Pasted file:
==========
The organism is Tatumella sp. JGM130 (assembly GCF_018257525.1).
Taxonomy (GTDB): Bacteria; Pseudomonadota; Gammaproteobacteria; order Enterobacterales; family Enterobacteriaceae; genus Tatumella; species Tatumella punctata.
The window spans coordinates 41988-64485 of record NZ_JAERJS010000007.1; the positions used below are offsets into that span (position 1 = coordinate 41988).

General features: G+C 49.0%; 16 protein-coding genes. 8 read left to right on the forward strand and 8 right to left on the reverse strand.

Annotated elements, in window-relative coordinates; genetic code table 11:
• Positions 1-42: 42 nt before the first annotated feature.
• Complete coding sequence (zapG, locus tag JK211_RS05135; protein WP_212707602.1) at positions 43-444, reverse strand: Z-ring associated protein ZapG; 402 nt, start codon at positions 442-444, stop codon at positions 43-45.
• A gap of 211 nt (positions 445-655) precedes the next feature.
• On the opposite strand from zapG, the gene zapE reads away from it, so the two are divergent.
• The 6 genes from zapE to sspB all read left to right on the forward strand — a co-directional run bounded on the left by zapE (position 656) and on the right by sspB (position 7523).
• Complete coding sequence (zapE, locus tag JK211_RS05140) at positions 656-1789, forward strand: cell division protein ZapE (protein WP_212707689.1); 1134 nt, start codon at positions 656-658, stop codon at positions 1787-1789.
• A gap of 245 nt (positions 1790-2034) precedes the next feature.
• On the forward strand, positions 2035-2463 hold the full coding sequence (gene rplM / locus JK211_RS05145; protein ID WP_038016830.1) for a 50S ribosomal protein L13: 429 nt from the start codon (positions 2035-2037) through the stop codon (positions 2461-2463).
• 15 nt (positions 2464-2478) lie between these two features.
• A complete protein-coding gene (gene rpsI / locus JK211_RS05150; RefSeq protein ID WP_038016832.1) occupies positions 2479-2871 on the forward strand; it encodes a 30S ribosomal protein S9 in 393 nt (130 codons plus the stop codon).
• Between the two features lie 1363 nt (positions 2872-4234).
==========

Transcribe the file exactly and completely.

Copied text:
The organism is Tatumella sp. JGM130 (assembly GCF_018257525.1).
Taxonomy (GTDB): Bacteria; Pseudomonadota; Gammaproteobacteria; order Enterobacterales; family Enterobacteriaceae; genus Tatumella; species Tatumella punctata.
The window spans coordinates 41988-64485 of record NZ_JAERJS010000007.1; the positions used below are offsets into that span (position 1 = coordinate 41988).

General features: G+C 49.0%; 16 protein-coding genes. 8 read left to right on the forward strand and 8 right to left on the reverse strand.

Annotated elements, in window-relative coordinates; genetic code table 11:
• Positions 1-42: 42 nt before the first annotated feature.
• Complete coding sequence (zapG, locus tag JK211_RS05135; protein WP_212707602.1) at positions 43-444, reverse strand: Z-ring associated protein ZapG; 402 nt, start codon at positions 442-444, stop codon at positions 43-45.
• A gap of 211 nt (positions 445-655) precedes the next feature.
• On the opposite strand from zapG, the gene zapE reads away from it, so the two are divergent.
• The 6 genes from zapE to sspB all read left to right on the forward strand — a co-directional run bounded on the left by zapE (position 656) and on the right by sspB (position 7523).
• Complete coding sequence (zapE, locus tag JK211_RS05140) at positions 656-1789, forward strand: cell division protein ZapE (protein WP_212707689.1); 1134 nt, start codon at positions 656-658, stop codon at positions 1787-1789.
• A gap of 245 nt (positions 1790-2034) precedes the next feature.
• On the forward strand, positions 2035-2463 hold the full coding sequence (gene rplM / locus JK211_RS05145; protein ID WP_038016830.1) for a 50S ribosomal protein L13: 429 nt from the start codon (positions 2035-2037) through the stop codon (positions 2461-2463).
• 15 nt (positions 2464-2478) lie between these two features.
• A complete protein-coding gene (gene rpsI / locus JK211_RS05150; RefSeq protein ID WP_038016832.1) occupies positions 2479-2871 on the forward strand; it encodes a 30S ribosomal protein S9 in 393 nt (130 codons plus the stop codon).
• Between the two features lie 1363 nt (positions 2872-4234).